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Edward Everett (search for this): chapter 21
Chapter 21: Letters, 1859-61, to Sir C. Lyell, Hon. E. Everett, Sir E. Head, C. S. Daveis. To Sir Charles Lyell. Boston, May 17, 1859. My dear Lyell,—By the time this letter reaches London, I trust that you will be safely back in Harley Street, from the land of dikes and canals,—a strange country, which I visited once, and seemed to lead such a sort of amphibious existence, that I have never cared to go there again. But it was in the month of July, and the waters pumped up by the windmills did not give out Sabean odors. We feel very uncomfortable about the news we get from your side of the Atlantic . . . . But I had rather talk about the progress of civilization than its decay and death, which are, I conceive, the natural results of the prevalence of military governments. So I will tell you about Agassiz and his affairs. . . . . The establishment The Museum of Comparative Zoology at Cambridge. is a grand one, and I take an interest in it, not from any
Saturday Review (search for this): chapter 21
es against England, from the time of the French Revolution. It is most desirable, and important, that this tone in our newspapers should be kept up, and that it should be met in a similar spirit by yours. On this point, both sides have heretofore behaved badly enough, and done more, I suspect, than all other causes, to keep up an ill — will between the two countries. Formerly, we were most in fault. Latterly,—allow me to say it,—you have been most in fault, especially the Times, the Saturday Review, and. the Quarterly; whose occasional blunders about the most obvious things only vex us the more, that men, so ignorant of what they discuss, should undertake to pass judgment upon our character and doings. Now is the time to change all this. We are in the best possible temper for it, and are likely to continue so, if nothing comes from your side to cross and disturb us. . . . . Our people are now in excellent humor with themselves, and with you; such, so far as England is concerne<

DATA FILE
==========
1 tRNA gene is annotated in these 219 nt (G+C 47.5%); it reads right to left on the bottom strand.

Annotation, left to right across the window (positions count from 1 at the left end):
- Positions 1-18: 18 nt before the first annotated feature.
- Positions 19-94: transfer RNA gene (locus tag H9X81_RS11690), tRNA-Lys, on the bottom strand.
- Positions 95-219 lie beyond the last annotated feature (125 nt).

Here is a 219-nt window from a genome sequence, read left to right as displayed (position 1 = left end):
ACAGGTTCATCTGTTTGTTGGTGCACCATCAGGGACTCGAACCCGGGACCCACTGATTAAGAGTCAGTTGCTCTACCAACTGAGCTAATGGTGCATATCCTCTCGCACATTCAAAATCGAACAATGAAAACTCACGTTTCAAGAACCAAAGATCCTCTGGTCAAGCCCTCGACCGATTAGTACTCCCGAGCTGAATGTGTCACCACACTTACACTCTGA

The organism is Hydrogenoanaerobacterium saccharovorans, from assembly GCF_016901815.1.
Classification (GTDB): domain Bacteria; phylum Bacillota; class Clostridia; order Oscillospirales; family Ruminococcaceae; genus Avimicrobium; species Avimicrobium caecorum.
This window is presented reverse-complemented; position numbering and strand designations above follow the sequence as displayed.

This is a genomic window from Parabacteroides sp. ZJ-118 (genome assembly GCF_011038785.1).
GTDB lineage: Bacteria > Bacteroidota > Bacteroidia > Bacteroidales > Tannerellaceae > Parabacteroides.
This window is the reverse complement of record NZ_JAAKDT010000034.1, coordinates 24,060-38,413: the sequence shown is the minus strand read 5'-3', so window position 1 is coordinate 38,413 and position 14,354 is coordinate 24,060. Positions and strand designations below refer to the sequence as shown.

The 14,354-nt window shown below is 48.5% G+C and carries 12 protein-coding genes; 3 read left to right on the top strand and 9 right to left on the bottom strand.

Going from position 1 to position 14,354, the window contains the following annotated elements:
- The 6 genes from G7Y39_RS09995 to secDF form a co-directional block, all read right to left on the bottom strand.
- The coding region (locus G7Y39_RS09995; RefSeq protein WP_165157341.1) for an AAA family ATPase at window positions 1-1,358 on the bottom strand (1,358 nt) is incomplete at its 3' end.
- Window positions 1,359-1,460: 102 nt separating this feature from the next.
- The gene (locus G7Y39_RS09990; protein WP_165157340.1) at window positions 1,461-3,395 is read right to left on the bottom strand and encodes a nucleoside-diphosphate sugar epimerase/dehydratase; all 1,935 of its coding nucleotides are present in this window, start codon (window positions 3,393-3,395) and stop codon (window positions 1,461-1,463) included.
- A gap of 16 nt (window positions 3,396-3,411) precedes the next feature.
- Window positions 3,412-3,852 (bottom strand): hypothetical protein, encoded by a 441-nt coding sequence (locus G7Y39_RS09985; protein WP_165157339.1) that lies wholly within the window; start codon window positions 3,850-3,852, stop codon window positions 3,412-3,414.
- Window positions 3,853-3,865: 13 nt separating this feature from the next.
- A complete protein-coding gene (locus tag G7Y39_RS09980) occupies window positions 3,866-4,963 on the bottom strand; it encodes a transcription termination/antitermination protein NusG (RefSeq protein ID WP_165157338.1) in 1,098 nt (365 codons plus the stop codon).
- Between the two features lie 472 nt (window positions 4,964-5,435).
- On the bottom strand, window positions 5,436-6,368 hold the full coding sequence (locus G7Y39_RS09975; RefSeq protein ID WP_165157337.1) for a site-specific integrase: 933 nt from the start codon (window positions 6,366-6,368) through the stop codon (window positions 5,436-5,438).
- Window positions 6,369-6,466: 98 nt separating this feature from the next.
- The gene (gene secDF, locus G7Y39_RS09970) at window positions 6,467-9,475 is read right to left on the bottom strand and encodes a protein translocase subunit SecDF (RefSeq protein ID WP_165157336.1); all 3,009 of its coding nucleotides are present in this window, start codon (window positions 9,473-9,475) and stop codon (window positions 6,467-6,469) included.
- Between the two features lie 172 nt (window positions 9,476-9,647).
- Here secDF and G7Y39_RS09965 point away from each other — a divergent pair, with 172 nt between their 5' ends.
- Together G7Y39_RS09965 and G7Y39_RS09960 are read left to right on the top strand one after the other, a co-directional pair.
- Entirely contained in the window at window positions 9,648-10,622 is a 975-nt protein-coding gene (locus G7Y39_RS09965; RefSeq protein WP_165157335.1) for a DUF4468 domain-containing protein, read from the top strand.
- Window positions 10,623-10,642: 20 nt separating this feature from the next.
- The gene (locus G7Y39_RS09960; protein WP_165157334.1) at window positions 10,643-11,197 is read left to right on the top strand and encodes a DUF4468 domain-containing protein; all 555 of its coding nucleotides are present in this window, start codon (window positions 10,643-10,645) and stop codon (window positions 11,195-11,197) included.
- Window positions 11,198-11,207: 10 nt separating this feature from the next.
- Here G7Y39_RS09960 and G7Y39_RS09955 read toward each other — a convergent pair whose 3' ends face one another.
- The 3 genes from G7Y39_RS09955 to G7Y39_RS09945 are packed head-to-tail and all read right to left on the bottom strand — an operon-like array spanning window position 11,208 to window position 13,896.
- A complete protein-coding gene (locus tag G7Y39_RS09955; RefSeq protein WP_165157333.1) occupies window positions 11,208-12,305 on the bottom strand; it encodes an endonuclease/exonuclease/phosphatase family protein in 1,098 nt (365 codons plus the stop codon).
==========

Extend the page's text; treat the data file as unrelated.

Louis Agassiz (search for this): chapter 21
d death, which are, I conceive, the natural results of the prevalence of military governments. So I will tell you about Agassiz and his affairs. . . . . The establishment The Museum of Comparative Zoology at Cambridge. is a grand one, and I takethat had intervened, his expectations had been realized in some degree. I know almost nothing of the science he [Professor Agassiz] has illustrated, by labors and sacrifices, which I cannot find elsewhere among us. But this we all know. The diffg about in Cambridge, Charlestown, and Boston, seven or eight hours,—one of which, or nearly one, was spent with him and Agassiz, alone in Agassiz's Museum, and of which I must give you an account when I see you. It was one of the remarkable hours oAgassiz's Museum, and of which I must give you an account when I see you. It was one of the remarkable hours of my life. To Sir Edmund Head, Bart. Boston, April 8, 1861. My dear Head,—We are all asleep here, and have been for some time, personally and politically. . . . All North--the old Union —is asleep, but is not therefore doing well. In my judg<
John Russell (search for this): chapter 21